Why the history lesson? Because history appears poised to repeat itself, albeit with some tweaks. A dominant big man is on the trade market and the Celtics are positioned to trade for him. This time around, Boston isn’t in the midst of a rebuild. They’re already a contending team (this season’s ups and downs notwithstanding), but one big question is exactly the same: Is it better to build with the guys the Celtics have drafted or should Ainge push all-in again?
The immediate reaction is to say, “it worked before, so do it again”, but that’s overly simplistic. First of all, Jefferson and Green, as wonderful as they were as young players, are nowhere near the level of Jayson Tatum and Jaylen Brown. Second, the hope was acquiring Garnett to team up with Pierce and Allen would make Boston a title contender. The Celtics, as they stand right now, are already championship material.
In many ways, it’s that second condition that makes this a much harder decision for Ainge. The KG trade had little downside for Ainge. He wasn’t as rock-solid in his job as he is now. There were legitimate questions of his ability to be the guy to lead Boston back to relevance. Swinging for the fences with Garnett would either make the Celtics a contender, or Ainge would get fired. If he didn’t make this trade, and the previous Allen deal, Pierce was probably leaving. That also probably gets Ainge fired.
A decade plus later, Ainge is as solid in his position as any general manager in sports. He doesn’t have to make a big splash for Davis to keep his job. But things are lining up in an eerily similar way, albeit with a longer time horizon. Let’s break it down.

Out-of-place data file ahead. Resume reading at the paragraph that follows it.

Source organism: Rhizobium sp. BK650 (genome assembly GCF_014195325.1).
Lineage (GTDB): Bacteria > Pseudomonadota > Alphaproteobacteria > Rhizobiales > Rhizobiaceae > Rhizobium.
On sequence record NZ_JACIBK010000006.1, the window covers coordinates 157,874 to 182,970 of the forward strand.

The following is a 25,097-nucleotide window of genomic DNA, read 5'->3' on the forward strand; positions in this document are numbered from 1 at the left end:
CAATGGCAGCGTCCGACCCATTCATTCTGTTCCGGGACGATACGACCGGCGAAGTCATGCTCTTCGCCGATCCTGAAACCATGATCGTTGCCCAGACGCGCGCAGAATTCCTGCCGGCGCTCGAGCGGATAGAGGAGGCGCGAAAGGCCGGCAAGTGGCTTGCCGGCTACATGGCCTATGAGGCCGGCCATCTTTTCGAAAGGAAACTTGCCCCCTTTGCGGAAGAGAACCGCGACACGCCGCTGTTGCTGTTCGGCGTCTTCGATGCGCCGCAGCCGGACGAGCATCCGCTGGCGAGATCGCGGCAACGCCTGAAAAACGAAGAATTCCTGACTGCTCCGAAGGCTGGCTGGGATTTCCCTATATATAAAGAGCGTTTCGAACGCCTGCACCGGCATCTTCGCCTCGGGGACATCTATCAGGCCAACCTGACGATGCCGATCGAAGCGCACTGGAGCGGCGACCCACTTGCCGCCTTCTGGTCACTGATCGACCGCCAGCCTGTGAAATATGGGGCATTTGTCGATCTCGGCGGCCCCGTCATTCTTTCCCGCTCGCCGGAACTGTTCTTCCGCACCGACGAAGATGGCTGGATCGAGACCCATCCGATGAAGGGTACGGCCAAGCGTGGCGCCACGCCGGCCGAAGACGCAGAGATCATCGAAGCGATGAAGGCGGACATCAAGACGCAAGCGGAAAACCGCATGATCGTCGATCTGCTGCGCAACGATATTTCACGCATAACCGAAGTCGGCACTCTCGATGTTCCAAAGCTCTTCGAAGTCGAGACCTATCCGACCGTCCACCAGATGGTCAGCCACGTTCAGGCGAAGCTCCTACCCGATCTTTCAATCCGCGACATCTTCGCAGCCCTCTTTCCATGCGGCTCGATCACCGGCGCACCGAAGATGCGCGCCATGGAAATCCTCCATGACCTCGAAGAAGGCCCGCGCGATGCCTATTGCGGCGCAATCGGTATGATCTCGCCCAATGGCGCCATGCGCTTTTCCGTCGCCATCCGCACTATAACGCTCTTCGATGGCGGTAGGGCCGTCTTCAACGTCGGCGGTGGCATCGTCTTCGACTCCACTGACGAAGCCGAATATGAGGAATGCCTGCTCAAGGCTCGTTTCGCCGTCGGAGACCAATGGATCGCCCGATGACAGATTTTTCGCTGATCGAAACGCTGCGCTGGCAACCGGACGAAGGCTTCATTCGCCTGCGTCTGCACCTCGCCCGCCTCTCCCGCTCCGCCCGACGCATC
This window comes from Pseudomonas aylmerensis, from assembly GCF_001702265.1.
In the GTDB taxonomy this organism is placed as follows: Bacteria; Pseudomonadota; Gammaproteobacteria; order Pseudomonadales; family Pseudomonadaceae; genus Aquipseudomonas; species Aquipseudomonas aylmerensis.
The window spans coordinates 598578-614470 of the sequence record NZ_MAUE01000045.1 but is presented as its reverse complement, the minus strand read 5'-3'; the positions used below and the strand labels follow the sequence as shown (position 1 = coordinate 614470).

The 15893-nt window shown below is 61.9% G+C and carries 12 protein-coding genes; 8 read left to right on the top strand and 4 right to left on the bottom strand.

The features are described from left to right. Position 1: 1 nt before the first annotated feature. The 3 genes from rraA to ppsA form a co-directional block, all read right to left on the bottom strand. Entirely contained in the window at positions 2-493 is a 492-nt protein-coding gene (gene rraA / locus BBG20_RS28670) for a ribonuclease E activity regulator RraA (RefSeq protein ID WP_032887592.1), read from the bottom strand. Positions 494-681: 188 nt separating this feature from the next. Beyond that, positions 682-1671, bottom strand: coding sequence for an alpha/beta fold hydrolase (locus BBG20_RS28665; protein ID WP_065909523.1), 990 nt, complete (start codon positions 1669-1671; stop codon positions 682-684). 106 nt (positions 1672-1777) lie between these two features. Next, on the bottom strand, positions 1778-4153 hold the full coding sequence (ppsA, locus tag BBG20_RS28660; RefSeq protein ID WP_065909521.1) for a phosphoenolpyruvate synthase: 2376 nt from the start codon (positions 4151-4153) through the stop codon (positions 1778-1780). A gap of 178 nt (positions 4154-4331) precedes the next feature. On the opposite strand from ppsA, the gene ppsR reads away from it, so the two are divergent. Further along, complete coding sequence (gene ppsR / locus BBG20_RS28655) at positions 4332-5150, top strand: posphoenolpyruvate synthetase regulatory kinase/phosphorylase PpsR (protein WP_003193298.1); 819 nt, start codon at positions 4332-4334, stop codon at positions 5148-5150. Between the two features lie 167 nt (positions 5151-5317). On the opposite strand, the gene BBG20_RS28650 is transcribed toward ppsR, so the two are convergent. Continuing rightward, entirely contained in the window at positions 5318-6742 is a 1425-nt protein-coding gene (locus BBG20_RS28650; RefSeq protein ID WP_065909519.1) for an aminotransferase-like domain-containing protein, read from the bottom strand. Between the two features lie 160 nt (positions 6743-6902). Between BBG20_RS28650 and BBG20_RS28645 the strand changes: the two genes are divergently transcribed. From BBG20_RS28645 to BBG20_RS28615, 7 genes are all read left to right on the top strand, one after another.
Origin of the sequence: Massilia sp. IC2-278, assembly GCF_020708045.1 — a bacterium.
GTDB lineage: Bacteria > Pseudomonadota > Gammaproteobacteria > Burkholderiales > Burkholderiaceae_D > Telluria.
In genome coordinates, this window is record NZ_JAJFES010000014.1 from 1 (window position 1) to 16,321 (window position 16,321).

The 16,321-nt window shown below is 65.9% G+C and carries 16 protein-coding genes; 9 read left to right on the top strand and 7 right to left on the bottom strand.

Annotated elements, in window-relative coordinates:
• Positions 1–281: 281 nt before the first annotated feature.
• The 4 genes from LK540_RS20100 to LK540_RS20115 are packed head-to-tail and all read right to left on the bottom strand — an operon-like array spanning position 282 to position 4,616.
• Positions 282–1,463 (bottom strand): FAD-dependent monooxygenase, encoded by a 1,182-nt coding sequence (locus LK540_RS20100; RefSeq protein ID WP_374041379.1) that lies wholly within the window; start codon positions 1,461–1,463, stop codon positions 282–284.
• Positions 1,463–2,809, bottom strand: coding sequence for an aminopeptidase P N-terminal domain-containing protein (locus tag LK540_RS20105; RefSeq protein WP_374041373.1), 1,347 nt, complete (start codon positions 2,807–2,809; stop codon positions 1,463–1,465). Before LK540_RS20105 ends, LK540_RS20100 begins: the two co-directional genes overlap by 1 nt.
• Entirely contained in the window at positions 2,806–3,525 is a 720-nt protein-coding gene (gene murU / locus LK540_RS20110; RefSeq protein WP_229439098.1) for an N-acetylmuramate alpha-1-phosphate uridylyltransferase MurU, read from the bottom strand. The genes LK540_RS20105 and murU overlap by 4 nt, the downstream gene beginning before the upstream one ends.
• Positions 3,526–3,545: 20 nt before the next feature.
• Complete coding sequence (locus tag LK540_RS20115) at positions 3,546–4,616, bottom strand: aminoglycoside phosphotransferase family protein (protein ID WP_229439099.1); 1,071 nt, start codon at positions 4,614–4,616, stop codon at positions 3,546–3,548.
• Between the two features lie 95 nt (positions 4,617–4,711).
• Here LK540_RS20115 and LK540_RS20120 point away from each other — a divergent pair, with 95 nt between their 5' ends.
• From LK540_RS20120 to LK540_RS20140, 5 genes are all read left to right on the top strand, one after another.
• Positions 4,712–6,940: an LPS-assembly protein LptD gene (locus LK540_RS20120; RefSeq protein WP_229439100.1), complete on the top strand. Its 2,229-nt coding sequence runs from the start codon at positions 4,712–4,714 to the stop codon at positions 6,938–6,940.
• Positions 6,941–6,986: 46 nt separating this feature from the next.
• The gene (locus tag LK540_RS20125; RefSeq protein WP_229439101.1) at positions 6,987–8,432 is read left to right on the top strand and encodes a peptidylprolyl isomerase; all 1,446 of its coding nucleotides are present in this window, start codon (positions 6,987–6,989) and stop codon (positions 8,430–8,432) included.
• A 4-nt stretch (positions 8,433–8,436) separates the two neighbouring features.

In the summer of 2017, Ainge signed his veteran that he’s ready to build around in newly-signed Gordon Hayward. That’s his Pierce. Hayward isn’t a Celtics legend or anything, but he’s an All-Star level two-way wing like Pierce.
Next Ainge goes and acquires Kyrie Irving. That’s his Allen, a high-scoring, injury-prone guard. It’s not a perfect comparison, but it’s pretty close.
Now, does he complete the package with Davis? It’s probably going to take a couple of young talents (Tatum and Brown equal Jefferson and Green), a large expiring contract to make the money work (Al Horford equals Theo Ratliff), some salary filler and draft picks.
Should history repeat itself? That’s where the differences come into play in a major way. As noted above, Boston is already a contender without Davis. Tatum and Brown are far more established than Jefferson and Green were at the same point. And, again, Ainge doesn’t need to make a trade.
Unlike Allen, Irving is a pending free agent. He wants to win a title, and he wants to play with Davis, if possible. And despite Pierce coming back from injury like Hayward is, Pierce being out was more a product of the tank job than Hayward’s very real recovery. Horford isn’t exactly equal to Ratliff either. Horford is still a very productive player, where Ratliff was basically just a contract. Finally, the draft picks Boston would be giving up are potentially more valuable than the two they sent Minnesota.
So, back to the question: should Ainge do it again? Do you give up two promising young players and draft picks to acquire Davis? To answer that, you have to work through a few other questions first.
The first question: How does this impact re-signing Irving? Trading for Davis would go a long way towards convincing Irving to re-sign in Boston. That alone puts a big check in the “make the trade” box. Without Davis, Irving may re-sign anyway. With Davis, it’s probably a lock. Now, if Irving says he’s walking, it’s probably not worth making the Davis trade. This is similar to Boston not swinging the Garnett trade if Pierce wasn’t sticking around long-term.